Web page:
The Soviet History Site is a volunteer based site and seems to have no academic institutional affiliations. The site is geared toward interests groups rather than academic scholars. The site is a product of the Marxist Internet Archive (MIA, http://marx.org/), “an all volunteer, non-profit public library, started 17 years ago in 1990.”

The creator of the Labor Camp exhibit is the Open Society Archives, and their mission is to serve an audience of researchers. Despite the simple exhibition design, the way the primary source materials are presented with limited text explanations leads me to believe the exhibition is geared towards researchers in this particular field of study rather than children in a middle school history class.

How Documents are Treated

Seventeen Moments site is arranged by year and by subject, its materials are fully searchable, and most documents are translated into English. The site gathers material from a variety of information sources, therefore I think their representation/quality of original visual representations of documents varies.

Most documents on the Soviet History Site that are represented are only in the form of transcriptions, and do not include options to view the original document. Click here for example of transcribed primary source In addition, the sources of some content not clear and the website is very outdated.

Documents in the Labor Camp exhibition are presented as documents in an exhibit. They are contextualized in thematic series.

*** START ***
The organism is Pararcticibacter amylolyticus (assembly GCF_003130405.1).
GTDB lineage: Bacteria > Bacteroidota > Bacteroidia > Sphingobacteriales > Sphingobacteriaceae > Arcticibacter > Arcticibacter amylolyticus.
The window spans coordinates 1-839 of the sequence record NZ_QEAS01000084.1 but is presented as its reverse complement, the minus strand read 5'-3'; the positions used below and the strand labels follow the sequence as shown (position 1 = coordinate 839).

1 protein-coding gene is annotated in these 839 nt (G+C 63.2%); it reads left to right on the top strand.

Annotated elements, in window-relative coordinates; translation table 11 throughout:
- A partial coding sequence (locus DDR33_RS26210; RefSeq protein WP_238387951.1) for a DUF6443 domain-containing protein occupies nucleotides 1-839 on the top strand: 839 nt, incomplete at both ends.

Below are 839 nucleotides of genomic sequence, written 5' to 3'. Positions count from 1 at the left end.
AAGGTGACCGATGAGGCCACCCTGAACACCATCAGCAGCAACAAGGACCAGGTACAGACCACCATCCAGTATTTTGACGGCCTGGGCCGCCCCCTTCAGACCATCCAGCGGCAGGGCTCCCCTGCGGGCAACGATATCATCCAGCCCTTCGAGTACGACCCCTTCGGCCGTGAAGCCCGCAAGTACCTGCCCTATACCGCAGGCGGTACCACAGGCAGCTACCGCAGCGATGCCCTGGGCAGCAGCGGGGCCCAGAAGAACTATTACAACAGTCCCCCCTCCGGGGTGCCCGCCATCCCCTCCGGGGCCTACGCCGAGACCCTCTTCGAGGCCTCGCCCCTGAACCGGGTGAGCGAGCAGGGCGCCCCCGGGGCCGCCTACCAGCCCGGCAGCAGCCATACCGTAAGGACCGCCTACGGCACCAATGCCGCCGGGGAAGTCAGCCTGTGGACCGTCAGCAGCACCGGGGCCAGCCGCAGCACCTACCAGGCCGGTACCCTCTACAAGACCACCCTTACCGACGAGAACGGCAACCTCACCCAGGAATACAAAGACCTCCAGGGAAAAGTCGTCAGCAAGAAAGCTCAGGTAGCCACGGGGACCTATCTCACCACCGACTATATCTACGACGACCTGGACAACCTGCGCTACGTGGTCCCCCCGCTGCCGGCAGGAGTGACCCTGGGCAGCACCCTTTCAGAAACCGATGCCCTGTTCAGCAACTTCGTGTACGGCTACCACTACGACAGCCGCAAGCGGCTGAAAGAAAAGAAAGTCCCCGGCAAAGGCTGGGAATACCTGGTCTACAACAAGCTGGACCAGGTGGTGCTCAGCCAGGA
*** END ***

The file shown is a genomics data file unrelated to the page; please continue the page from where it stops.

Searchability

Seventeen Moments in Soviet History offers custom searching options by text, media, photo, subject, music box, glossary, bibliography, and personages. In addition, they have a google search box.

The Soviet History site offers no customized searching options, only searching by browsing thematic topics. They offer a text index however it's very limited in the terms that are offered.

The Open Archives exhibit is only searchable by themes listed on the main page. This seems fairly appropriate because it is an exhibit, however one must browse the whole exhibit to find any particular documents they might be looking for.

Rating the sites

Seventeen Moments is a well-organized site, and offers more substance to a scholarly audience. Their primary target audiences are scholars, educators, and students.

The Soviet History site is a little outdated in appearence. The site seems to claim it has many users and contributors. A scholar or academic would probably not site the contents on this site, but perhaps they would use it as a forum to generate direction in their studies.

The Labor Camp exhibit needs more information about the exhibit itself. A more detailed exhibition statement at the beginning would be nice, however I think the exhibit is ongoing. Therefore, I think the project is not through and the representation of the exhibition on the site is not in a finalized state.